Even though most complex networks of practical relevance are time-varying (i.e., their connection patterns dynamically change over time), current analysis tools are still focused on static networks. In my research, I aim towards developing a rigorous, yet tractable, framework for the analysis, control, and optimization of dynamical processes taking place over temporal networks.
Containment of epidemic processes over adaptive networks
Although the dynamics of epidemics and temporal networks are usually studied separately, there are many cases in which the two different dynamics affect each other. This can be illustrated by a pheomenon called social distancing, where healthy individuals avoid contact with infected individuals in order to protect themselves against the disease. In this research, we aim to develop an efficient algorithm to optimally tune the social-distancing rates in order to eradicate epidemic outbreaks in arbitrary networks [PRE16, CDC15].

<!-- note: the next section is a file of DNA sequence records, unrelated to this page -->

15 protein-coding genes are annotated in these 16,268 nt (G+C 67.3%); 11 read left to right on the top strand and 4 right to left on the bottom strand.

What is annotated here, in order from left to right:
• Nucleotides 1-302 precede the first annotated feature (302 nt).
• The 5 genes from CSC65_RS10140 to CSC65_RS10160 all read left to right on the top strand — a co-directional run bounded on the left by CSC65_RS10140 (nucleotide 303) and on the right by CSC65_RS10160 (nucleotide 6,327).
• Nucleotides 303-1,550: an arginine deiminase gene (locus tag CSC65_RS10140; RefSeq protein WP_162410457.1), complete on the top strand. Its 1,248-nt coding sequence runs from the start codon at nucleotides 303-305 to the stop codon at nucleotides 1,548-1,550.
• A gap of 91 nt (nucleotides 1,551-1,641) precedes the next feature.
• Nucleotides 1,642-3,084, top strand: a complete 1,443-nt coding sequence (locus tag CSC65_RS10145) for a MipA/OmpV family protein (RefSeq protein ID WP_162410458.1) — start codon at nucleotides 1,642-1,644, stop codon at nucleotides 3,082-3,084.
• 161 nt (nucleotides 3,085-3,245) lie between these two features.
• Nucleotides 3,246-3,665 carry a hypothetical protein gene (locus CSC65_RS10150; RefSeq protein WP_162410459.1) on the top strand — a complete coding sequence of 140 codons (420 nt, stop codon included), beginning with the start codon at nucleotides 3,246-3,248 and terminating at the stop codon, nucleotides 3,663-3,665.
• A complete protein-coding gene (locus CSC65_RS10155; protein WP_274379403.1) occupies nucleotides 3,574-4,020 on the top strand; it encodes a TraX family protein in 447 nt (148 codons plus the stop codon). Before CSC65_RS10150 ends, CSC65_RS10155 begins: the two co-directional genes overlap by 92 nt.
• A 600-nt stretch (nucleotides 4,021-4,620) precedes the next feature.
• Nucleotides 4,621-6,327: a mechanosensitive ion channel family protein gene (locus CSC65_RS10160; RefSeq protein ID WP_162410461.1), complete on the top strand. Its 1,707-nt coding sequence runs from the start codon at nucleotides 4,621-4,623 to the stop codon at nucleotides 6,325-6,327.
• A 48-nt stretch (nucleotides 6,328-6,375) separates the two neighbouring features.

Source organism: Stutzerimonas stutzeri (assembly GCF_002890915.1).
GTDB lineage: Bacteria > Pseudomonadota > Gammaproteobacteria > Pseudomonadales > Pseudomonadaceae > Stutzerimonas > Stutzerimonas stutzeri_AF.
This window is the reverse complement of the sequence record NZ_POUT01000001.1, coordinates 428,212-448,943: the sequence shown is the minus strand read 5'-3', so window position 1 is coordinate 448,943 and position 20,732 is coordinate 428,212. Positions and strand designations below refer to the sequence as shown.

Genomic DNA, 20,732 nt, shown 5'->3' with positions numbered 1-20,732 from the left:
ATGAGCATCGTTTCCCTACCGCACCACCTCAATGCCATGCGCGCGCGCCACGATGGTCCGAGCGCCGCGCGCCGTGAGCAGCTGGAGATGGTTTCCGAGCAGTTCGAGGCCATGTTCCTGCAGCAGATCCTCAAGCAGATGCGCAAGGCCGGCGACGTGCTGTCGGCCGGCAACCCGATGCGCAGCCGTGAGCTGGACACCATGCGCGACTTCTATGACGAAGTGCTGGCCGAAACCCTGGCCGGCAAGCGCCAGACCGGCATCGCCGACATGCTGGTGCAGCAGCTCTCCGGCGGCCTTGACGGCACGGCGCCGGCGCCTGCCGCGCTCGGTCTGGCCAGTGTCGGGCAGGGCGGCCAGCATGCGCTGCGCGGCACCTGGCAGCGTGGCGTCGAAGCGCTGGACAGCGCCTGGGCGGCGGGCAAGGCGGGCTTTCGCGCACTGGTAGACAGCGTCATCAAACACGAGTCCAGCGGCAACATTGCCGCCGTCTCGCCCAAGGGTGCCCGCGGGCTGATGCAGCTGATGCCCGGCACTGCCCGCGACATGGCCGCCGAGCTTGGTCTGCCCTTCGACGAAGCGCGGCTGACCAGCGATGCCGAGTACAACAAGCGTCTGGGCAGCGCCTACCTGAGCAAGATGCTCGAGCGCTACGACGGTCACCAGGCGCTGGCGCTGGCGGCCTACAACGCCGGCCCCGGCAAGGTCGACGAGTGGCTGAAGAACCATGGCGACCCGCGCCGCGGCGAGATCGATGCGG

Spreading processes over large-scale temporal netowrks
In this research, we study spreading processes over large-scale temporal networks with heterogeneous rates, non-identical edge-switching signals. In this direction, we proposed a novel model of temporal networks called aggregated-Markov edge-independent networks. Using spectral graph theory and the stability of switched linear systems, we have given an epiemic threshold in terms of the largest eigenvalues of a matrix whose size grows linearly with the number of nodes in the network [TNSE, ACC15].
Control of networks
Optimal resource distribution
In this research, we consider the following epidemiological problem: Assume that we have access to vaccines that can be used to reduce the infection rates of individuals in the network, as well as antidotes that can be used to increase their recovery rates. Assuming that both vaccines and antidotes have an associated cost and that we are given a fixed budget, how should we distribute vaccines and antidotes throughout the individuals in the network in order to eradicate an epidemic outbreak at the maximum decay rate? In this direction, we have derived an optimal solution to this problem using an efficient optimization framework called geometric programming [TCNS, CDC16, ACC15].
Bet-hedging strategies in biological populations